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GoFundMe: No campaigns for the cop who killed Walter Scott

Police officers lined up in riot gear

Mike Tigas/Flickr (PD)

Should campaigns like these be allowed?

Crowdfunding websites are once again a battlefield in the national debate over police brutality.

The popular crowdfunding site GoFundMe has closed a campaign for Officer Michael Slager of the North Charleston, S.C., police force, who was caught on video killing Walter Scott, an unarmed black man, by shooting him eight times in the back.

The campaign had not received many donations, but its first donor, who gave $10, made clear the overriding attitude of Slager’s supporters.

“After a review by our team,” GoFundMe spokeswoman Kelsea Little said in a statement, “the campaign set up for Officer Slager was removed from GoFundMe due to a violation of our Terms & Conditions.”

Talking Point Memo notes that GoFundMe does not allow campaigns “in defense of formal charges of heinous crimes, including violent, hateful, or sexual acts.” The emphasis on “formal charges” likely explains why GoFundMe did not remove campaigns supporting Officer Darren Wilson, whom a grand jury declined to indict for the August 2014 killing of Michael Brown in Ferguson, Mo.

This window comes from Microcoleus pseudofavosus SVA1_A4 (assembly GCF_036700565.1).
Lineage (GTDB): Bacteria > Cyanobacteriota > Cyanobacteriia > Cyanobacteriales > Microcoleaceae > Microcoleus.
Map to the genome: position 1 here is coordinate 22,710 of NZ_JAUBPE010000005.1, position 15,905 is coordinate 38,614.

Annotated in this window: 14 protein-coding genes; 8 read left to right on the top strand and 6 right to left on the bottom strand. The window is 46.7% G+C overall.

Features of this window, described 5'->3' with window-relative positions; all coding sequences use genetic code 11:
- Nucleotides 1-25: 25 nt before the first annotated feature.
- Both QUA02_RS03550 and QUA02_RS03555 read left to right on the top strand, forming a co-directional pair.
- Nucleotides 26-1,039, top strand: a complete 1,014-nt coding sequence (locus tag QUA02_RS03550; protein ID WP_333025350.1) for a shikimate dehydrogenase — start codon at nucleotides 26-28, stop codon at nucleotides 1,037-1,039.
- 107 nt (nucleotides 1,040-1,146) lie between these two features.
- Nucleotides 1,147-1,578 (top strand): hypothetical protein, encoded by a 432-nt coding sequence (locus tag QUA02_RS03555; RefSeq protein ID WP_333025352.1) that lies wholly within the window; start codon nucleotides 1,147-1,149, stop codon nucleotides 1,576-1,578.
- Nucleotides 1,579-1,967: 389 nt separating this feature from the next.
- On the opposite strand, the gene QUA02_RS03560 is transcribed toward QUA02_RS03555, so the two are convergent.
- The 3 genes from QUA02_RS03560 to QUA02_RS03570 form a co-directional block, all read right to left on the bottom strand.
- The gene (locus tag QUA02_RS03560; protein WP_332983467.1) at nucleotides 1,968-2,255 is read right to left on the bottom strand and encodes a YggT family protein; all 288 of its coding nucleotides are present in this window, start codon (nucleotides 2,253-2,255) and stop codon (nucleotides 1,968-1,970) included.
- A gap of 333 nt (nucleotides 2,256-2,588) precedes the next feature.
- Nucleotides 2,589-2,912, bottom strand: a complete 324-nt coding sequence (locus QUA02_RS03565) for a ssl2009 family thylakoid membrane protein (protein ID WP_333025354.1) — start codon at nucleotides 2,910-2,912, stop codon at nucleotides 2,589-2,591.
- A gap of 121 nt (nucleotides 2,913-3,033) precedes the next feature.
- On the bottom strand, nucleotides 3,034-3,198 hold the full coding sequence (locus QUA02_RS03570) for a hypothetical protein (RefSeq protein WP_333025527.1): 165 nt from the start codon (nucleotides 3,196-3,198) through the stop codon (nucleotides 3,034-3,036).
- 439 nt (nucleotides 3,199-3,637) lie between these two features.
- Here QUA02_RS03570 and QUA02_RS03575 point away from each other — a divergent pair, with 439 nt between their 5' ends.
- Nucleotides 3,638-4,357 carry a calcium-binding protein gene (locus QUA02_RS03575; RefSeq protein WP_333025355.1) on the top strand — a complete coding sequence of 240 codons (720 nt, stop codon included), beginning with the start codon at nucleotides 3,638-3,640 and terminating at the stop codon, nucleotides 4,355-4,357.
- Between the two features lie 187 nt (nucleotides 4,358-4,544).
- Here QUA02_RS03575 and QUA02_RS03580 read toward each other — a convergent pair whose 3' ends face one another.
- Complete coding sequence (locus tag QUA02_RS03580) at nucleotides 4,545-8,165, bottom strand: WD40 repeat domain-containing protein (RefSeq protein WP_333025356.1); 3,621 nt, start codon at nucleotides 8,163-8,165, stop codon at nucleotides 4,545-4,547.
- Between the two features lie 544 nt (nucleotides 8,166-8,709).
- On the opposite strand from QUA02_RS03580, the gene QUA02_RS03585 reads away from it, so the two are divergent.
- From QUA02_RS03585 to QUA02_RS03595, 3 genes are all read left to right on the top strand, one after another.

A Twitter account dedicated to Slager’s defense announced early Wednesday morning that the campaign had moved to Indiegogo.

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“Although he may have made mis-steps [sic] in judgement he was protecting the community,” the Indiegogo project says.

The Facebook page linked to the campaign sports typical pro-police rhetoric, including a “Blue Lives Matter” graphic that is based on the anti-police-brutality protest chant “Black Lives Matter.”

“Indiegogo allows anyone, anywhere to fund ideas that matter to them and just like other open platforms—such as Facebook, YouTube and Twitter—we don’t judge the content of campaigns as long as they are in compliance with our Terms of Use,” an Indiegogo spokesperson told the Daily Dot in an email.

Indiegogo’s terms of service do not appear to explicitly prohibit campaigns in support of people charged with committing crimes. The spokesperson did not clarify whether the Slager campaign complied with the company’s terms.

At press time, the Indiegogo campaign was still active and had raised almost $400 of its $5,000 goal. Twenty people have so far backed the project.

Update 12:17pm CT, April 9: Comment from an Indiegogo spokesperson added.

H/T Talking Points Memo | Photo via Mike Tigas/Flickr (PD)

Eric Geller

Eric Geller

Eric Geller is a politics reporter who focuses on cybersecurity, surveillance, encryption, and privacy. A former staff writer at the Daily Dot, Geller joined Politico in June 2016, where he's focused on policymaking at the White House, the Justice Department, the State Department, and the Commerce Department.